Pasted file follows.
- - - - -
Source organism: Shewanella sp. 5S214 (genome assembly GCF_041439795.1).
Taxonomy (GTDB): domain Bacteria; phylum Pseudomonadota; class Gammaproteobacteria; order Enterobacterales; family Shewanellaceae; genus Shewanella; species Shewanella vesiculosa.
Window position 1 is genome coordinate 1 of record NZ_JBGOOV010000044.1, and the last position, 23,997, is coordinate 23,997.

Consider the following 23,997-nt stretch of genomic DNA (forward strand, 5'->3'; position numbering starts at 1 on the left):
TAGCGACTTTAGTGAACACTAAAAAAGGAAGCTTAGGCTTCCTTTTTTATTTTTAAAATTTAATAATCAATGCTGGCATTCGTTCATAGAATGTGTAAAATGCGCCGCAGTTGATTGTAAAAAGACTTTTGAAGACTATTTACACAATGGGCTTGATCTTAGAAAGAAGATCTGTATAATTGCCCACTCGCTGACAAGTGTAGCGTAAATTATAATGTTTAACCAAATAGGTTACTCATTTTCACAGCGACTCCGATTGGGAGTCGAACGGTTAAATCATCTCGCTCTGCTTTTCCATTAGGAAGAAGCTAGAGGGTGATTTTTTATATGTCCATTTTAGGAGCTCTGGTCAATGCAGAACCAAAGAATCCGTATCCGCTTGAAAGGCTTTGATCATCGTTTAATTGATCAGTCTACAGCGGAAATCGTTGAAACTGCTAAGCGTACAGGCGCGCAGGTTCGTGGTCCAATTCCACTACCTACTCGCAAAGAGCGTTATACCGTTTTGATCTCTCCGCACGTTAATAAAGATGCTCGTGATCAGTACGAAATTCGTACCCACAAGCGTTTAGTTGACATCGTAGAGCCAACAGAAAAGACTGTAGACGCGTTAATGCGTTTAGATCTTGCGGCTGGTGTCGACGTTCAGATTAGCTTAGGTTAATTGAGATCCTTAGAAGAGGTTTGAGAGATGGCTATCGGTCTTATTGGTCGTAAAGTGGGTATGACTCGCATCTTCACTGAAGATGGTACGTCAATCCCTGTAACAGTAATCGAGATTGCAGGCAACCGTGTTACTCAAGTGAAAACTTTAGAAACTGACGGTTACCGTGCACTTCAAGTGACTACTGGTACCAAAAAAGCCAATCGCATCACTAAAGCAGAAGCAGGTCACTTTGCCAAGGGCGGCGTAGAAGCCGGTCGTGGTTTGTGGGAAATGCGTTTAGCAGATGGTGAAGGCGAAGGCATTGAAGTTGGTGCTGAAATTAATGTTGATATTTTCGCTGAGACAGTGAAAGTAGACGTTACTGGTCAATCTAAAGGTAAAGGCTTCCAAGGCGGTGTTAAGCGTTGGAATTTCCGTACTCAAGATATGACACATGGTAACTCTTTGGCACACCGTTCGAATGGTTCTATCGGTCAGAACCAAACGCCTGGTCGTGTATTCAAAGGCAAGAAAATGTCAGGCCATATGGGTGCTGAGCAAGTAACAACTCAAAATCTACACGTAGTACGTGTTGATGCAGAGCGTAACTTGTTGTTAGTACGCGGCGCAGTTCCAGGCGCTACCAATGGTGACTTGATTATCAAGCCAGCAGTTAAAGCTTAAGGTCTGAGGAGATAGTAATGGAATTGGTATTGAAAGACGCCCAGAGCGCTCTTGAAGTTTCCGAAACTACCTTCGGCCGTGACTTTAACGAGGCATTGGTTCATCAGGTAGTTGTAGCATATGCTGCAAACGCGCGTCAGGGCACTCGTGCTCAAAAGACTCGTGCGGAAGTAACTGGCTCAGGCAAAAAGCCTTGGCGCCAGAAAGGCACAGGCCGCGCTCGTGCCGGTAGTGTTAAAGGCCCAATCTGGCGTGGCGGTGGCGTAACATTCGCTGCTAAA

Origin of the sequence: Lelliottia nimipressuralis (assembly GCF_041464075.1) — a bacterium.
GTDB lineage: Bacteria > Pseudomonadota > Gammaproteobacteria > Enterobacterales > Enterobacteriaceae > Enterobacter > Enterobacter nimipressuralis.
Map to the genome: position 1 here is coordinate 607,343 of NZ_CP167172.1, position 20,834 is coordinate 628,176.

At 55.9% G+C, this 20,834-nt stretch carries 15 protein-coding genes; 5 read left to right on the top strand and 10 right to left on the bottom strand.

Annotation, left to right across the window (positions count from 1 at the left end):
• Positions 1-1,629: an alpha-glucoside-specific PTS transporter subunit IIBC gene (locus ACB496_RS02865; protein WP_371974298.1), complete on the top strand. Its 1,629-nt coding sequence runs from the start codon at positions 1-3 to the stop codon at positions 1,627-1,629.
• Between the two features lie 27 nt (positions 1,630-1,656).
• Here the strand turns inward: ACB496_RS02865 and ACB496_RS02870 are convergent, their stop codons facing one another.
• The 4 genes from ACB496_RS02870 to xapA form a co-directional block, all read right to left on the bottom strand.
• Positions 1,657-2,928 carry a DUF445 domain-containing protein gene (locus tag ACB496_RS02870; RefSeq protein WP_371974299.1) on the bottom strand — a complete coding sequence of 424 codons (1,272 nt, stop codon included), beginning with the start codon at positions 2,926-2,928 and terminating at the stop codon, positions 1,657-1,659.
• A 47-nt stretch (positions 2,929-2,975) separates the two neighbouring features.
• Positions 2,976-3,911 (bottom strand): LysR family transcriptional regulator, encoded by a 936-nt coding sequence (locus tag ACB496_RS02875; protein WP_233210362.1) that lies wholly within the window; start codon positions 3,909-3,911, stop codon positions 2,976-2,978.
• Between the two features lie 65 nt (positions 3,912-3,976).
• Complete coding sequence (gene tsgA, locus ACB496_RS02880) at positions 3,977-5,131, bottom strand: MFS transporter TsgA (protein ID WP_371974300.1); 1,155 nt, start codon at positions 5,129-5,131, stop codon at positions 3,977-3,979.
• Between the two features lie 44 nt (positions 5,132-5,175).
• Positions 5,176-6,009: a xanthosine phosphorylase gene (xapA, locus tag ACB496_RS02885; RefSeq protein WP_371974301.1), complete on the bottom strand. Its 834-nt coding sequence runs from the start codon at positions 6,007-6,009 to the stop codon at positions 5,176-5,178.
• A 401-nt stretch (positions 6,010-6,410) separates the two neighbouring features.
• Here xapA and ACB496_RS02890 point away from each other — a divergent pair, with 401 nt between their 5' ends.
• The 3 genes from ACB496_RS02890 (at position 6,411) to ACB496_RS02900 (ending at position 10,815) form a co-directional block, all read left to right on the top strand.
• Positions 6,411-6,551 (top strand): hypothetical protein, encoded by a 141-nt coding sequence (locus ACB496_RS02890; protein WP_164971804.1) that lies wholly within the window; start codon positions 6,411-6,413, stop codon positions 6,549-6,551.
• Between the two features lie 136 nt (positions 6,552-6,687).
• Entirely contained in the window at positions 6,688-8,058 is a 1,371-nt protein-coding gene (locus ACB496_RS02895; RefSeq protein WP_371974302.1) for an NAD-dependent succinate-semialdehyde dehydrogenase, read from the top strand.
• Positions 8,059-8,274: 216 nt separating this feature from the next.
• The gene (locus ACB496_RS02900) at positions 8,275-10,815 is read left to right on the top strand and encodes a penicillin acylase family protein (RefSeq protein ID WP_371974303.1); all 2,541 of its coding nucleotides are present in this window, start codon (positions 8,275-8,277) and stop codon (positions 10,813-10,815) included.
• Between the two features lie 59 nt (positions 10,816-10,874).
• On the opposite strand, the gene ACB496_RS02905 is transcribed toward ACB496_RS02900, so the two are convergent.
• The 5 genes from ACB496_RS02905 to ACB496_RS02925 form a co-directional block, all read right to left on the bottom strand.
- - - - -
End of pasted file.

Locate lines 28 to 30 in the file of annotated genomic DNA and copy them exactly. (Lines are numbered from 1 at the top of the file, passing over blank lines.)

• Positions 8,059-8,274: 216 nt separating this feature from the next.
• The gene (locus ACB496_RS02900) at positions 8,275-10,815 is read left to right on the top strand and encodes a penicillin acylase family protein (RefSeq protein ID WP_371974303.1); all 2,541 of its coding nucleotides are present in this window, start codon (positions 8,275-8,277) and stop codon (positions 10,813-10,815) included.
• Between the two features lie 59 nt (positions 10,816-10,874).